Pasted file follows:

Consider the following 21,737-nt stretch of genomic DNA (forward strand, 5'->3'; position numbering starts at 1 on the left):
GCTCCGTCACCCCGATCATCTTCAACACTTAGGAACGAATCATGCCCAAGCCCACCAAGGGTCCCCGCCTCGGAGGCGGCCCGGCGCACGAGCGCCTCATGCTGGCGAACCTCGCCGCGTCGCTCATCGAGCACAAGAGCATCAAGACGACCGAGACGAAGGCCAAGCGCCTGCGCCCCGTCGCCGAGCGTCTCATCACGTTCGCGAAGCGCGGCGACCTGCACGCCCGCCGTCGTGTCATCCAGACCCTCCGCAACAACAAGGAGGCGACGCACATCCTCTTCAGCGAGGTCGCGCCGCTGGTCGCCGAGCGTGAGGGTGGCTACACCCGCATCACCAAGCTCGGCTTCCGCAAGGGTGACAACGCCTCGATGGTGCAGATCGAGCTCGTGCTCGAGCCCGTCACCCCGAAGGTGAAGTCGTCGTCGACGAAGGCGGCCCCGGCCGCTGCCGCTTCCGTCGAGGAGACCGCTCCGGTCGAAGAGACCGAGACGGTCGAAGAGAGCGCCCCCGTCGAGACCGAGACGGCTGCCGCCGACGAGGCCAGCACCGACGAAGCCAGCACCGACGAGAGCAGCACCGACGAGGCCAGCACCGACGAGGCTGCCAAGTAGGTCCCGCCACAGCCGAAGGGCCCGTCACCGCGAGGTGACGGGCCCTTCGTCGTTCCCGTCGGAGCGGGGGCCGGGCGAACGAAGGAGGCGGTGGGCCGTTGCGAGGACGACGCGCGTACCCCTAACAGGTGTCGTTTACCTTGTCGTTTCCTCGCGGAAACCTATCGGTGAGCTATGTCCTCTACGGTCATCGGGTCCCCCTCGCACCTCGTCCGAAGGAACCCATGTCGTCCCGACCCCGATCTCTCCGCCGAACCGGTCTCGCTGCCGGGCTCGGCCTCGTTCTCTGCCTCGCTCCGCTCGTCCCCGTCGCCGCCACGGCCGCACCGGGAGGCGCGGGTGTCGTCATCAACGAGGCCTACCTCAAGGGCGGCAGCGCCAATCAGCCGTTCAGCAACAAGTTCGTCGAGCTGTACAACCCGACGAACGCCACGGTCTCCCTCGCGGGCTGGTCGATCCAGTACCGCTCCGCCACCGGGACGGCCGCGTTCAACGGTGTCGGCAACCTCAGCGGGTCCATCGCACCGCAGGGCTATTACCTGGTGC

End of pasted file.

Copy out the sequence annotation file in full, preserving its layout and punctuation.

Consider the following 21,737-nt stretch of genomic DNA (forward strand, 5'->3'; position numbering starts at 1 on the left):
GCTCCGTCACCCCGATCATCTTCAACACTTAGGAACGAATCATGCCCAAGCCCACCAAGGGTCCCCGCCTCGGAGGCGGCCCGGCGCACGAGCGCCTCATGCTGGCGAACCTCGCCGCGTCGCTCATCGAGCACAAGAGCATCAAGACGACCGAGACGAAGGCCAAGCGCCTGCGCCCCGTCGCCGAGCGTCTCATCACGTTCGCGAAGCGCGGCGACCTGCACGCCCGCCGTCGTGTCATCCAGACCCTCCGCAACAACAAGGAGGCGACGCACATCCTCTTCAGCGAGGTCGCGCCGCTGGTCGCCGAGCGTGAGGGTGGCTACACCCGCATCACCAAGCTCGGCTTCCGCAAGGGTGACAACGCCTCGATGGTGCAGATCGAGCTCGTGCTCGAGCCCGTCACCCCGAAGGTGAAGTCGTCGTCGACGAAGGCGGCCCCGGCCGCTGCCGCTTCCGTCGAGGAGACCGCTCCGGTCGAAGAGACCGAGACGGTCGAAGAGAGCGCCCCCGTCGAGACCGAGACGGCTGCCGCCGACGAGGCCAGCACCGACGAAGCCAGCACCGACGAGAGCAGCACCGACGAGGCCAGCACCGACGAGGCTGCCAAGTAGGTCCCGCCACAGCCGAAGGGCCCGTCACCGCGAGGTGACGGGCCCTTCGTCGTTCCCGTCGGAGCGGGGGCCGGGCGAACGAAGGAGGCGGTGGGCCGTTGCGAGGACGACGCGCGTACCCCTAACAGGTGTCGTTTACCTTGTCGTTTCCTCGCGGAAACCTATCGGTGAGCTATGTCCTCTACGGTCATCGGGTCCCCCTCGCACCTCGTCCGAAGGAACCCATGTCGTCCCGACCCCGATCTCTCCGCCGAACCGGTCTCGCTGCCGGGCTCGGCCTCGTTCTCTGCCTCGCTCCGCTCGTCCCCGTCGCCGCCACGGCCGCACCGGGAGGCGCGGGTGTCGTCATCAACGAGGCCTACCTCAAGGGCGGCAGCGCCAATCAGCCGTTCAGCAACAAGTTCGTCGAGCTGTACAACCCGACGAACGCCACGGTCTCCCTCGCGGGCTGGTCGATCCAGTACCGCTCCGCCACCGGGACGGCCGCGTTCAACGGTGTCGGCAACCTCAGCGGGTCCATCGCACCGCAGGGCTATTACCTGGTGC